Odin (Grimnir) and Geirred

On another occasion, too, Odin in person gave a great deal of
information about the gods, their manner of life, and their dwellings. King
Raudung had two sons, Agnar and Geirrœd. Once upon a time, when
Agnar was ten years of age and Geirrœd was eight, they rowed off in a
boat to catch fish. The wind drove them out to sea. In the darkness of the
night their boat was splintered on the shore, and so they made their way to
land. There they came across a peasant, with whom they remained
throughout the winter. The wife adopted Agnar as a foster son and the
husband adopted Geirrœd. The peasant couple were in fact none other
than Odin and Frigg. When spring was come, the husband made the boys
a present of a boat; and as he and his wife walked with them down to the
shore, the man talked with Geirrœd in private. The boys found favoring
winds and finally touched at their own father’s boat landing. Geirrœd, who
had taken his station at the prow, leaped on land; as he did so he pushed the boat
back into the sea, calling out to his brother: “Go where the Trolls may get
you!” The boat drifted out into the ocean, while Geirrœd walked home and
received a joyous welcome. Geirrœd’s father had died in the meantime.
Geirrœd was made king in his stead, and later became a famous man.
Odin and Frigg were sitting one day in Lidskjalf looking out into the
universe. “Do you see your foster son Agnar,” asked Odin, “living yonder in
a cavern with a Giantess and begetting children with her? My own foster
son Geirrœd, meanwhile, rules over his lands as a king.” “Yet he is so
sparing of his food,” answered Frigg, “that he stints his guests when he
thinks that too many have come to him at one time.” Odin declared that
there could be no greater falsehood, and so they made a wager to decide
the matter. Frigg sent her handmaiden Fulla to king Geirrœd with a
message warning him to beware of a certain sorcerer who had found his
way into the land, doubtless with the purpose of casting evil spells upon the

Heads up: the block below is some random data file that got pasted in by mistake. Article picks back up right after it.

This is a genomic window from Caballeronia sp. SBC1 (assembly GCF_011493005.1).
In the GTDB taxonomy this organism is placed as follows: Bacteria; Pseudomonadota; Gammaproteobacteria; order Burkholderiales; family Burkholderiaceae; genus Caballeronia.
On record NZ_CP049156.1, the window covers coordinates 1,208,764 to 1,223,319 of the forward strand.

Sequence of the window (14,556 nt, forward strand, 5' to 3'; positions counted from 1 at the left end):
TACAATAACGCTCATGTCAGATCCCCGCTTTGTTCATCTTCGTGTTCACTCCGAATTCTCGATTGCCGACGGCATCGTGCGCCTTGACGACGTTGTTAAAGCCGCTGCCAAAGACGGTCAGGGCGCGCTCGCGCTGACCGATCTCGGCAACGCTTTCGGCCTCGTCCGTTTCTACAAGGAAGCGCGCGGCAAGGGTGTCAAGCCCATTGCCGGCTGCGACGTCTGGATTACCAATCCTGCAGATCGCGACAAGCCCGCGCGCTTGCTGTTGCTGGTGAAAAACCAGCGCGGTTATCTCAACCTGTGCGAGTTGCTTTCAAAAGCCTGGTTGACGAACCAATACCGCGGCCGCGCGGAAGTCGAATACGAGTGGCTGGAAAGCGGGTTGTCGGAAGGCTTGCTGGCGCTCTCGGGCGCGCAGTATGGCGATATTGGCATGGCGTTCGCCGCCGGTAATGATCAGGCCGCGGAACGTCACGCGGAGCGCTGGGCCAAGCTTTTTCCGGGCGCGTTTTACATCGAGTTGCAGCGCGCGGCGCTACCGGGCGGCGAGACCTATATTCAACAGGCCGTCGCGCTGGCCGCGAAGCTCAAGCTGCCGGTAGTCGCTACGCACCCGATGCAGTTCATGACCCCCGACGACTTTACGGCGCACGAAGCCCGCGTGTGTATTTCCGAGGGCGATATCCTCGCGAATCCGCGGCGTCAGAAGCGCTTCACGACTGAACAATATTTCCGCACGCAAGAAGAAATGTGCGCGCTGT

king; the sorcerer might be easily identified because no dog, however
savage, would attack him. It was indeed only idle talk that king Geirrœd
was lacking in hospitality; nevertheless he gave commands to seize a man
whom, as it proved, no dog would bite. The man, who was wrapped in a
blue cloak, gave his name as Grimnir — in reality it was Odin himself
disguised. When they laid hands on him, he had little to say for himself,
and therefore the king caused him to be
tortured in order to loosen his tongue, by placing him between two fires and
forcing him to remain there eight nights. King Geirrœd at the time had a
son, ten years of age, who bore the name Agnar after his father’s brother.
Agnar, stepping up before Grimnir, gave him a drink from a well-filled horn,
saying that his father did ill in torturing a man charged with no misdeed.
Grimnir drained the horn to the lees, by which time the fire had come near
enough to singe his cloak. Then he chanted a long lay, in the course of
which he sang the praises of Agnar and reckoned up all of the thirteen
dwellings of the gods: Thrudheim, Ydalir, Alfheim, Valaskjalf, Sœkkvabek,
Gladsheim, Thrymheim, Breidablik, the Mounts of Heaven, Folkvang,
Glitnir, Noatun, and Vidi, the home of Vidar. Furthermore he sang of the
meat and drink of Valhalla, of the dimensions of Valhalla and Bilskirnir, of
Heidrun, of Eikthyrnir, of the rivers in the realms of gods and men, of the
horses of the gods, of Yggdrasil, of the Valkyries, of the horses of the sun
and of the wolves that pursue them, and of the creation of the world. At last
he recounted all of his own names and gave Geirrœd to understand that he
had played the fool and that he had forfeited the favor of Odin. When
Geirrœd heard that the man was Odin, he sprang up to help him away from
the fire. The sword which had lain across his knees slipped from his hand
with the point upward, and the king stumbled and fell forward upon the
sword in such a way that it pierced him through the body; Odin at once
disappeared from sight. Agnar, however, ruled many years as king over the


Peter Andreas Munch: Norse Mythology: Legends of Gods and Heroes. The American-Scandinavian Foundation, New York. 1926, pp. 102-104.
The Younger Eddas: Skaldskaparmal, pp. 121-129.
Rasmus B. Anderson (Ed.): The Elder Eddas of Saemund Sigfusson and the Younger Eddas of Snorre Sturleson. Norræna Society, London-New York. 1906.

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